According to a recent sports marketing survey, the UK’s running population has reached 10.5 million people. That’s 10.5 million lycra clad people who recognise that regular exercise can have lasting benefits, from increasing fitness levels and weight loss, to reducing stress by releasing mood boosting endorphins.
Is running better than for you than other forms of exercise?
Running gives you focus
Running can be a social activity and is often done in groups, with a running club, as this can help with motivation and form, particularly in the early days. However some people use it as a form of moving meditation, so prefer to run on their own. Running can absorb the mind, clear it of thought and focus it entirely on the physical activity of pounding the pavement, or trailing through mud or wherever you prefer to run. Unlike walking, which tends to focus the mind outwards, to take in the external environment around you, running is a form of exercise that relies on and promotes inner visualisation.
The research also found that active sports people tend to take part in more than one type of fitness activity as they know that varying their exercise routine can have better results. If you are exercising for weight loss as well as fitness, it’s important to combine strength – ie weight – training with aerobic exercise, to help with fat burning. If your fitness routine is based entirely around running, it prompts your body to store fat, so the ideal weekly workout should include a mixture of running, weight training and flexibility work like yoga or PowerPlate.
Shedding the pounds
It’s true that running burns up more calories more quickly than other fitness routines, but it also increases your appetite, so people sometimes find that they are merely replacing the calories they burn off once they tuck into a hearty meal after they’ve been for a run. What can also happen is that you reward yourself for your effort by having a treat, usually a “naughty” one which piles on the pounds again! – this is true for any exercise of course.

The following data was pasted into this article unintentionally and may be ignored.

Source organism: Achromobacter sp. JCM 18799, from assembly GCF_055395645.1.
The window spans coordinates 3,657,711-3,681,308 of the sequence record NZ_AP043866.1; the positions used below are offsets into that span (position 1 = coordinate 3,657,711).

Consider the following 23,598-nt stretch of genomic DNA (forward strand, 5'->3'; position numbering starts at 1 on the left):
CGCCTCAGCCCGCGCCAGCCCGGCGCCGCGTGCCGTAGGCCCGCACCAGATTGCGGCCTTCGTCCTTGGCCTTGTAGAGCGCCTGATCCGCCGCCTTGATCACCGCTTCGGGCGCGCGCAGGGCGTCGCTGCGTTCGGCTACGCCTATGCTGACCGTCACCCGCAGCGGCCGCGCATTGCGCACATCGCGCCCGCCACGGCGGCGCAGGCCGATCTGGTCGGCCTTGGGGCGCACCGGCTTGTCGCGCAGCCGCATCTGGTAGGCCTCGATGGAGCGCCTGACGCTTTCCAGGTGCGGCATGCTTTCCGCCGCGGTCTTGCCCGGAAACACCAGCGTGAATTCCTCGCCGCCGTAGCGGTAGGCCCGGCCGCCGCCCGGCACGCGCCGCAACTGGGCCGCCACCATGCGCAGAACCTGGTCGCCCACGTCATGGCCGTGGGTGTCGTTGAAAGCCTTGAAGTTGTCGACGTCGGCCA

Preparing to run
Despite all the benefits of running, and its increasing popularity, it can have some serious effects on the body. If you don’t stretch out your muscles properly before and after your run, you will suffer for it the next day with stiffness. The impact of running on roads and pavements can damage the knee joints and cause shin splints, among other issues, and most runners suffer from at least one injury a year.
Proper running form and wearing shoes that fit your stride will help, and according to experts, cross training is the most important factor in injury prevention in runners. That’s why we’ve designed a Power Stretch & Maintenance class to help runners – and those doing any kind of physical sport – with flexibility and help condition your body and restore it afterwards. From November, we are also introducing a triathlon prep programme. Just give us a call or pop into the studio and we’ll be happy to talk through your training needs with you.